If you don't know what to do with your video, don't worry, we can advise you on what we think are your best options.

So, when should my content go live?

Think about when your audience is most likely to be online and the social media platforms they're most likely to use. It's vital to have at least an idea of what your social media strategy is; perhaps your audience use Linkedin a lot but don't use Facebook. Or maybe you need to use the time when most people are likely to be online, perhaps an evening or morning commute. Either way it's wise to consider:

Think about when your audience is most likely to be online and the social media platforms they’re most likely to use
  • Seasons, holidays & major events (coincide with them or avoid them?)
  • Day of the week (is it wise to talk about work at a weekend?)
  • Time of day (rush hour commute? Friday afternoon lull?)
  • Same day release (if this is realistic & within budget)

As you can see there's so much to consider; make sure you get it right!

 

3. Utilise the power of text

An interesting statistic released by Digiday UK in 2016 stated that 85% of Facebook video is watched with the sound off. This is an incredibly useful nugget of information. It means that the majority of viewers are consuming content in situations where they can't, are unable to or choose not to have the sound on, whether they are on public transport or at work for instance. If Facebook is a key platform for your content marketing then without using text in your videos you could be failing to get your message across to your audience even if they are to some degree, consuming your content. There's no doubt that text can be a way for you to grab someones attention from afar in this instance.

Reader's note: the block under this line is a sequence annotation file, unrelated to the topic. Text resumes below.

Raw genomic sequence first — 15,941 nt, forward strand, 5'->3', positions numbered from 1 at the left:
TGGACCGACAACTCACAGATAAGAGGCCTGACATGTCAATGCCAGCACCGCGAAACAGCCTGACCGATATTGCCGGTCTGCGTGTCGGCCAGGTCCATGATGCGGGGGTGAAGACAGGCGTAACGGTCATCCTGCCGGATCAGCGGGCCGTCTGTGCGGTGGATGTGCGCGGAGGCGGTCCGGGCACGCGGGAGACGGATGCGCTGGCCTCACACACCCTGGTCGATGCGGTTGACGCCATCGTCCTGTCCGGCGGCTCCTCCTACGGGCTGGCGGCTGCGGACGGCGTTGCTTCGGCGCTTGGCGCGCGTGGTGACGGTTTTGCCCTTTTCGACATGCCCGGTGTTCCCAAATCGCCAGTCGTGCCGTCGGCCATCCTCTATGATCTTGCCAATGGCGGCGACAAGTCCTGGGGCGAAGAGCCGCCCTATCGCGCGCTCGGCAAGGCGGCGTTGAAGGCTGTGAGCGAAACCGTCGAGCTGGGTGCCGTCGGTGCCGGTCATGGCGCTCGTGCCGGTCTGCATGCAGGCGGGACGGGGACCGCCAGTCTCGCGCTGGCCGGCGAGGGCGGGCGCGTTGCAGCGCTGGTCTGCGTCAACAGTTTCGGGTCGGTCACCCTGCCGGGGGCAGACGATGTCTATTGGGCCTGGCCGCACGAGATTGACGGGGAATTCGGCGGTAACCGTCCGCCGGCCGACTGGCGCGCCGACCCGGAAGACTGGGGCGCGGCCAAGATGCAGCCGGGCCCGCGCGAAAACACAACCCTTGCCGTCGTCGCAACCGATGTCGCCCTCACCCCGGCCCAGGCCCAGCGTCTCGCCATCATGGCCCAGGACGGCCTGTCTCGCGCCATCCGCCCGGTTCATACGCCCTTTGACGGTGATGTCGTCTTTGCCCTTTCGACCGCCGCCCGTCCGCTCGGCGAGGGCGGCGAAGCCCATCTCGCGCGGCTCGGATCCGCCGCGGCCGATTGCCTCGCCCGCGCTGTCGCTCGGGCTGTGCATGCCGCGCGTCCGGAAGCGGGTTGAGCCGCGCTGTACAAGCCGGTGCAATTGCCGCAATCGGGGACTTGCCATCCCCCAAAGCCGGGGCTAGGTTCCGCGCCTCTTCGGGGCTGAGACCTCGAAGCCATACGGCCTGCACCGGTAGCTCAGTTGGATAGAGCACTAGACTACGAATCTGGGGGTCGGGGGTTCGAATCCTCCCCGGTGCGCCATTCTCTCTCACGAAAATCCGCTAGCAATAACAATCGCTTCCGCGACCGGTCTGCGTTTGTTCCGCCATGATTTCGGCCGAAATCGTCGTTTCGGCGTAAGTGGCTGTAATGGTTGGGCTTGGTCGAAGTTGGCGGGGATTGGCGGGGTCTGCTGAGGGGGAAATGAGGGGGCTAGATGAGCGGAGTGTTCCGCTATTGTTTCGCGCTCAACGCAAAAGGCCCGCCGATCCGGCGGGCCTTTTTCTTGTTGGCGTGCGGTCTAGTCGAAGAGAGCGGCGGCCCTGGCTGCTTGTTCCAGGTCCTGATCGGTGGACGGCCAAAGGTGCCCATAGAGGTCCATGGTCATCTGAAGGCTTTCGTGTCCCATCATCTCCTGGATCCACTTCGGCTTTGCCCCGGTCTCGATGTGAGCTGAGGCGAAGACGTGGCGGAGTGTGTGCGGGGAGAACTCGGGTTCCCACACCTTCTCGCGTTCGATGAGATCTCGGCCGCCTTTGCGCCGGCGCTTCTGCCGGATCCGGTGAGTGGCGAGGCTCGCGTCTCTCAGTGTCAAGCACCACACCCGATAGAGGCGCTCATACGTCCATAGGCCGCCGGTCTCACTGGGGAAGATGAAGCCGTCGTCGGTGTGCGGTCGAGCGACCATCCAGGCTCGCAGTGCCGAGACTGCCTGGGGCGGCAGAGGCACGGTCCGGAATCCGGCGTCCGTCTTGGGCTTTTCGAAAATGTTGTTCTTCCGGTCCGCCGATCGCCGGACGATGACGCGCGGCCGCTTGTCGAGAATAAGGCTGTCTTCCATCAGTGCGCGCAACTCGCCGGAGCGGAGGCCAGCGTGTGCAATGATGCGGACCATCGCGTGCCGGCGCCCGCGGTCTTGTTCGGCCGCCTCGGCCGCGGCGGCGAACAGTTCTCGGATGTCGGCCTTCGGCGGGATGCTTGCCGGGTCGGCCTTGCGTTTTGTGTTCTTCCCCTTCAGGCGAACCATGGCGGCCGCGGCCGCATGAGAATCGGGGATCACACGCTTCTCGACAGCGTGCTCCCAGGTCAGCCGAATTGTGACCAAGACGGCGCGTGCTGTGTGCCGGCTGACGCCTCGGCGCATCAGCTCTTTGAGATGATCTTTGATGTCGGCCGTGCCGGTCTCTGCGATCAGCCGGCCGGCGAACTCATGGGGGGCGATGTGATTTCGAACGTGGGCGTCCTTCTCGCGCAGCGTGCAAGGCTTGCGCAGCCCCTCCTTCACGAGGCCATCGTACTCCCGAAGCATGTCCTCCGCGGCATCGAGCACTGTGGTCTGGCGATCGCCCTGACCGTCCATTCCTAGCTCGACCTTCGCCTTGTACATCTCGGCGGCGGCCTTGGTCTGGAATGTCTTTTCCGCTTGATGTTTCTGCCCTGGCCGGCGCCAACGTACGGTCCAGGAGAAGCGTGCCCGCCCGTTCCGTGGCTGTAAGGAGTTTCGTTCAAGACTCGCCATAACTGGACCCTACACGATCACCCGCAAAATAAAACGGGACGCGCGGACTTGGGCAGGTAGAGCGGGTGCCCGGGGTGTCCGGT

Here's an example of a video that uses text effectively to deliver key stats of an event alongside the delegate interviews. Notice the consistency in font choice, colour scheme and area of the image that the text appears:

 

Now, why might you need to think about text before you shoot your videos? It's quite easy - where is the text going to go? It helps videographers to know where and how much text might go in their frame before they shoot. Sometimes text can be placed over an image and be perfectly legible. However, lets say you're promoting a new line of clothing - In this case you might want to frame your product slightly to the side so text can go in the gap and not restrict the view of the product. Knowing this when shooting can not only avoid editing headaches but it also ensures that you maintain consistency across all of your videos.

Remember, you can always have your video edited in different versions. Many organisations tailor their videos for different platforms; a main edit for a website and a cut down version for social media, for example.

 

4. Open up new markets with subtitles

All you need is a translator!

All you need is a translator!

One thing many forget about. Do you have overseas customers? Or perhaps you would like to open up your product to the hard of hearing? Subtitles are an excellent way to make your content go EVEN further. Your options are to have the subtitles included in the editing or you could do it yourself by adding captions on your Youtube channel, if you have the time. Either way, just think of the markets you could be opening up to just by translating your existing material!

Remember, the more videos you have on your channel and on your website, the higher the chances of your business ranking highly on Google, where ever you are in the world. Your one video could become 3, 5 or even more videos if you wish.

 

5. Release a series of videos at regular intervals